Table of Contents
- OpenSea In Hot Waters With Lawsuit
- Texas Resident Claims Breach Of Contract
- Rumors Of Shady Reimbursements
The NFT marketplace has been named in a $1 million lawsuit filed by an individual who allegedly lost his Bored Ape Yacht Club NFT due to a bug in the code.
OpenSea In Hot Waters With Lawsuit
Texas resident Timothy McKimmy has sued OpenSea, claiming negligence and breach of fiduciary duty due to a phishing attack on the marketplace that saw millions of dollars of loss in stolen NFTs. In a complaint filed in the Texas federal court on February 18, McKimmy has reported that despite not listing his Bored Ape Yacht Club NFT for sale, it was purchased, unbeknownst to him, at the meager amount of 0.01 ETH (around $26). For context, a BAYC NFT usually sells for hundreds of thousands of dollars. Soon after, the “buyer” resold the NFT for a whopping 99 ETH (around $250,000).
Texas Resident Claims Breach Of Contract
McKimmy, who is reportedly the CEO of a Texas-based iron ore firm, claimed that OpenSea was aware of the bug in the code, which allowed hackers to buy NFTs at a fraction of the cost and did not take necessary action to prevent it or warn users. Despite being widely reported in the media, the marketplace did not halt tradings for the sake of profits, McKimmy states.
The lawsuit report reads,
“Instead of shutting down its platform to address and rectify these security issues, Defendant continued to operate. Defendant risked the security of its users’ NFTs and digital vaults to continue collecting 2.5% of every transaction uninterrupted,"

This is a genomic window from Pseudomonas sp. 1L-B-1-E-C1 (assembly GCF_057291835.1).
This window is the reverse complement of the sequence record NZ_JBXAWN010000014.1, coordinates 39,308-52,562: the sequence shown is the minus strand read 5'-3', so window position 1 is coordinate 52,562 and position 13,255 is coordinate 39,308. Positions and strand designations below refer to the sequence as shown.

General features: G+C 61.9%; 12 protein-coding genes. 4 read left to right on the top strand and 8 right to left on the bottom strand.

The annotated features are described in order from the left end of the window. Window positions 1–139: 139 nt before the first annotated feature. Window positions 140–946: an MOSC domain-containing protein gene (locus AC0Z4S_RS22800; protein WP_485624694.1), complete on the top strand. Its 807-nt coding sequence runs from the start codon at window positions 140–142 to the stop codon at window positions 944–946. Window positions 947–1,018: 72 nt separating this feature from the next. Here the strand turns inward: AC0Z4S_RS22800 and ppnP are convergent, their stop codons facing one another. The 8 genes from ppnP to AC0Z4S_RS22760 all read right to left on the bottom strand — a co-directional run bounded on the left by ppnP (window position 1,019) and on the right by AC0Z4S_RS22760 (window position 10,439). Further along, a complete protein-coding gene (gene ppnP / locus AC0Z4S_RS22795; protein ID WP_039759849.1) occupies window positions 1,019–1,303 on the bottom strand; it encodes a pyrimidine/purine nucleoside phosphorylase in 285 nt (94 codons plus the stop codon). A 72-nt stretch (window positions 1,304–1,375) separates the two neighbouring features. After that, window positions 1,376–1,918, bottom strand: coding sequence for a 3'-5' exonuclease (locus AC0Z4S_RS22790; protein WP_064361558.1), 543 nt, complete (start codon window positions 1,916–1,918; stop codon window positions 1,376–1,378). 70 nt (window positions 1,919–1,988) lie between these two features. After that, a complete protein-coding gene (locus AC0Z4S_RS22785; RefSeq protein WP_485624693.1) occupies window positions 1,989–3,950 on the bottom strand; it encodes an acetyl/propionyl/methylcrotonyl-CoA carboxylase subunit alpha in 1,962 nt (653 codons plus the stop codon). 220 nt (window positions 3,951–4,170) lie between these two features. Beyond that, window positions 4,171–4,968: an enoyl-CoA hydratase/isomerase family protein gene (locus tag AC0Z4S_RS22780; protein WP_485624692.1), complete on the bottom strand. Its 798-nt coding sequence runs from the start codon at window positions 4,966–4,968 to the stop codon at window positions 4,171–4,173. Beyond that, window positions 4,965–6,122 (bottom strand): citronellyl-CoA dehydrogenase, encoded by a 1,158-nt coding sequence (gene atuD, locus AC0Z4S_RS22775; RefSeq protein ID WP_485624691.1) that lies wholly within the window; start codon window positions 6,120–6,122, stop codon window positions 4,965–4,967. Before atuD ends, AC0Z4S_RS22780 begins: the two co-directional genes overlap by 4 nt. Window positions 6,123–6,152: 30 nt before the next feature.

Allegedly, McKimmy has made repeated efforts to resolve the issue with the OpenSea team, who have not shown much impetus beyond stating that it is actively investigating the matter.
He also claimed that the NFT was one of the top 14th percentiles NFTs in terms of rarity and is even more valuable than Justin Bieber's recently purchased for $1.3 million BAYC NFT. In his lawsuit, McKimmy is seeking the return of the NFT and/or damages over $1 million.
Rumors Of Shady Reimbursements
Back in January, the marketplace has already issued around $1.8 million worth of refunds to a few users who have been targeted in the attack. However, the thought process and the fund allocation of reimbursements from OpenSea are still not quite clear. There have been rumors circling in NFT forums claiming that victims of the hack have been offered the floor price or the lowest price in the NFT collection by OpenSea, irrespective of the actual worth of the lost NFT. Additionally, rumors of a non-disclosure agreement have also been circulating among these forums. Few people have alleged that OpenSea is offering only the floor price and that too not before victims sign an NDA.
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